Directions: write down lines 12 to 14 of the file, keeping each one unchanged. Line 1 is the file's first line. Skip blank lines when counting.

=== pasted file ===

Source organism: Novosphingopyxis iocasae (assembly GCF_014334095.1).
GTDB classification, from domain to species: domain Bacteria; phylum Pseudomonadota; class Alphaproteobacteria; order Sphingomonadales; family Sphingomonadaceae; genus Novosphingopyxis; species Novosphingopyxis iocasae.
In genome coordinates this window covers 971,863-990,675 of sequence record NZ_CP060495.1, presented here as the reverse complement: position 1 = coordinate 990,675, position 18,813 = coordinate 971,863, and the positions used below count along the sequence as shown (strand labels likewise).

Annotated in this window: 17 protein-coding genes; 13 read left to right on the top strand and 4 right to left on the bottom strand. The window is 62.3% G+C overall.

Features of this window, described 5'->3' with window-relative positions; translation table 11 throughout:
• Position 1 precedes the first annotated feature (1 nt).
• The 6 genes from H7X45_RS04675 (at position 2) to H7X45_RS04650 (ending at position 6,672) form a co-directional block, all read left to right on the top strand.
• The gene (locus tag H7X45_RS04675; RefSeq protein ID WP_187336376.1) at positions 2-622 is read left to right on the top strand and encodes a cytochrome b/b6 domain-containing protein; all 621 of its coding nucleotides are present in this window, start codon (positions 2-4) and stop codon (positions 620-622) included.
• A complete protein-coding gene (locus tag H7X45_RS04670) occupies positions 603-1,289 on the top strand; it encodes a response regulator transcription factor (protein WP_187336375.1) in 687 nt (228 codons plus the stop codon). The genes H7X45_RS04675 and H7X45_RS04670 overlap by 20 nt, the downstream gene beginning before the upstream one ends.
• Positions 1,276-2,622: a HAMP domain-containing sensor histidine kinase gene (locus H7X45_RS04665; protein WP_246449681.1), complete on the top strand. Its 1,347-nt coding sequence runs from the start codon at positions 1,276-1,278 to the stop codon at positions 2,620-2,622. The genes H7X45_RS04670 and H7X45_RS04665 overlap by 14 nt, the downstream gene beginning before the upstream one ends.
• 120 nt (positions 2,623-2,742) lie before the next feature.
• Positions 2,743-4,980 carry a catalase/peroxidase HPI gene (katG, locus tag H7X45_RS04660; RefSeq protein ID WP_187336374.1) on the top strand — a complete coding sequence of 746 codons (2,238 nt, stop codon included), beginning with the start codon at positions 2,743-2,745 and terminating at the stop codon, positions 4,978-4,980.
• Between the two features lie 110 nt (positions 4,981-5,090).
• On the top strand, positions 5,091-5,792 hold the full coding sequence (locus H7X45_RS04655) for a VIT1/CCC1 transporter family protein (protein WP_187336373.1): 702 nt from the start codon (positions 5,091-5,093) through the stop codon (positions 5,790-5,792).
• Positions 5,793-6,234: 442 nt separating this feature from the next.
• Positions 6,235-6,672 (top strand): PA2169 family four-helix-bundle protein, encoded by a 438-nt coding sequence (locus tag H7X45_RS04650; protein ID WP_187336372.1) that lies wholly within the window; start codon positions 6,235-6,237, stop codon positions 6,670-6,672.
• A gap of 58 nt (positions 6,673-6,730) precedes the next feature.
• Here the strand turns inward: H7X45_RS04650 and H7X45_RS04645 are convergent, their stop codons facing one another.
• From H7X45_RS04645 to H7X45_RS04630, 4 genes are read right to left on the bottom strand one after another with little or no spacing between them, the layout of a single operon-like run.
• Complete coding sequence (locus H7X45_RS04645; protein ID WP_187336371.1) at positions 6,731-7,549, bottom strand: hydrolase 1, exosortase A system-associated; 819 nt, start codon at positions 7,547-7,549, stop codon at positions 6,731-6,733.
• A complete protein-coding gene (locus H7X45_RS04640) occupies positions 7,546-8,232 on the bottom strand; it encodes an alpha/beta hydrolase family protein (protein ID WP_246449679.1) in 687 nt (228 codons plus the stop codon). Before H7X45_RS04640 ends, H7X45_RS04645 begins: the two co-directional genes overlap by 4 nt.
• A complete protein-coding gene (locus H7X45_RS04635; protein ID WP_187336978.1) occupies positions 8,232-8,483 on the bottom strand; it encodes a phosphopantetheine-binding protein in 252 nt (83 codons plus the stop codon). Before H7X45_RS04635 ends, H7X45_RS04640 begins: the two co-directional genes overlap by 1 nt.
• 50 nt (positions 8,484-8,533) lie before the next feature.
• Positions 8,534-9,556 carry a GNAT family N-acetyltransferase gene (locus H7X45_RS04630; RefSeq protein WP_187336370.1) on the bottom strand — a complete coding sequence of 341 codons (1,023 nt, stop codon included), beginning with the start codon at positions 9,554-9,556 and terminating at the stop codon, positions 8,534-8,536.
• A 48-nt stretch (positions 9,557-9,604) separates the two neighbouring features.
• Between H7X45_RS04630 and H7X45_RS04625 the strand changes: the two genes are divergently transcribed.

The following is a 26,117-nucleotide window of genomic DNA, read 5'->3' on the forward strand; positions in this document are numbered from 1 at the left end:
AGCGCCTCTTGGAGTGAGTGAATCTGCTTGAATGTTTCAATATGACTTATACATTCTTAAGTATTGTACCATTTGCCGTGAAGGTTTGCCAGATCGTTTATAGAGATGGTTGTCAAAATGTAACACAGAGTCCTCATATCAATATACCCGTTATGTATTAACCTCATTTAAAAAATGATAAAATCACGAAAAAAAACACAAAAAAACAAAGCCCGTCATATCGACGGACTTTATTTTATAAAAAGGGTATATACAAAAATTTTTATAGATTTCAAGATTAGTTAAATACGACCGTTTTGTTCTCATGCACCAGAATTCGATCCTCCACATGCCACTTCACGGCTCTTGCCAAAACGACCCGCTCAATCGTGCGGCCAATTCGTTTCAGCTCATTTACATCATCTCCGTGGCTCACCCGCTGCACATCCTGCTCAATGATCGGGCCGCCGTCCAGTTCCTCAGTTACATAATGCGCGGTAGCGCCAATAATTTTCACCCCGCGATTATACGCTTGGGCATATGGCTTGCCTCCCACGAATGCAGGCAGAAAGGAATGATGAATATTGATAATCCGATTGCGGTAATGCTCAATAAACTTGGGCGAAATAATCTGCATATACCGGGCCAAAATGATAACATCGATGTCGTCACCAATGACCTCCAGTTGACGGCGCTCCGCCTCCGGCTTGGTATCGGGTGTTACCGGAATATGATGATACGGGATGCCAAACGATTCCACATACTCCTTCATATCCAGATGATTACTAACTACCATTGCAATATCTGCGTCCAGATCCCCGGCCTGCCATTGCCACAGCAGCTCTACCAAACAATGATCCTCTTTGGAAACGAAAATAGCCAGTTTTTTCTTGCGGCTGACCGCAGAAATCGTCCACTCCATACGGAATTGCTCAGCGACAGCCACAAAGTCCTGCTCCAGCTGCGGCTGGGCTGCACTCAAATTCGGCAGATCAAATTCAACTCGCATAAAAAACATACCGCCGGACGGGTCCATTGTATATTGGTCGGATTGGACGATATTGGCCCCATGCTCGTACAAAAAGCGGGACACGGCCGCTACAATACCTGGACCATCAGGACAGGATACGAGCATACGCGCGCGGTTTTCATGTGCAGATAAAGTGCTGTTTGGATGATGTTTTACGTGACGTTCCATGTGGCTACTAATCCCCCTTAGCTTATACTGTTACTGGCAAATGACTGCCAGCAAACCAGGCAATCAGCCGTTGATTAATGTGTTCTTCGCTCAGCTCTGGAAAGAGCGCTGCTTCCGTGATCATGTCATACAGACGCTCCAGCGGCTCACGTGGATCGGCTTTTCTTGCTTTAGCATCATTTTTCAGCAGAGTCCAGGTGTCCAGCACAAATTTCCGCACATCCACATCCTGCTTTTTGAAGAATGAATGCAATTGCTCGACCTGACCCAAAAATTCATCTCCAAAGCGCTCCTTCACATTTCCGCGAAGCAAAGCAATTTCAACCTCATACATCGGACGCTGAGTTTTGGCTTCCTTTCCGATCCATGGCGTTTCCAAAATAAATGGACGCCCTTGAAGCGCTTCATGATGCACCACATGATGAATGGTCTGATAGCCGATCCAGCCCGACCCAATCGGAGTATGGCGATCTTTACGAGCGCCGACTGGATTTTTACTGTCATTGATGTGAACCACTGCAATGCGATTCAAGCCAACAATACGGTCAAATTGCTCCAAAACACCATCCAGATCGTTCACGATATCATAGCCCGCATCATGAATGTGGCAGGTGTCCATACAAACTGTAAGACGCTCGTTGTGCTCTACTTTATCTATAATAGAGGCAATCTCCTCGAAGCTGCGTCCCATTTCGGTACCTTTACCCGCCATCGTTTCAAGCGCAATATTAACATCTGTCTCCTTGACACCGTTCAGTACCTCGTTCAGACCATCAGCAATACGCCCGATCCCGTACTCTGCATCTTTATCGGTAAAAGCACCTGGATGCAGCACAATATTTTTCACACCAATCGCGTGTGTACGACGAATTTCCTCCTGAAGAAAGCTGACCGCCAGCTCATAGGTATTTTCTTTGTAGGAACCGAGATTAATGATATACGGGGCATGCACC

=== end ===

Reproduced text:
• Positions 2,743-4,980 carry a catalase/peroxidase HPI gene (katG, locus tag H7X45_RS04660; RefSeq protein ID WP_187336374.1) on the top strand — a complete coding sequence of 746 codons (2,238 nt, stop codon included), beginning with the start codon at positions 2,743-2,745 and terminating at the stop codon, positions 4,978-4,980.
• Between the two features lie 110 nt (positions 4,981-5,090).
• On the top strand, positions 5,091-5,792 hold the full coding sequence (locus H7X45_RS04655) for a VIT1/CCC1 transporter family protein (protein WP_187336373.1): 702 nt from the start codon (positions 5,091-5,093) through the stop codon (positions 5,790-5,792).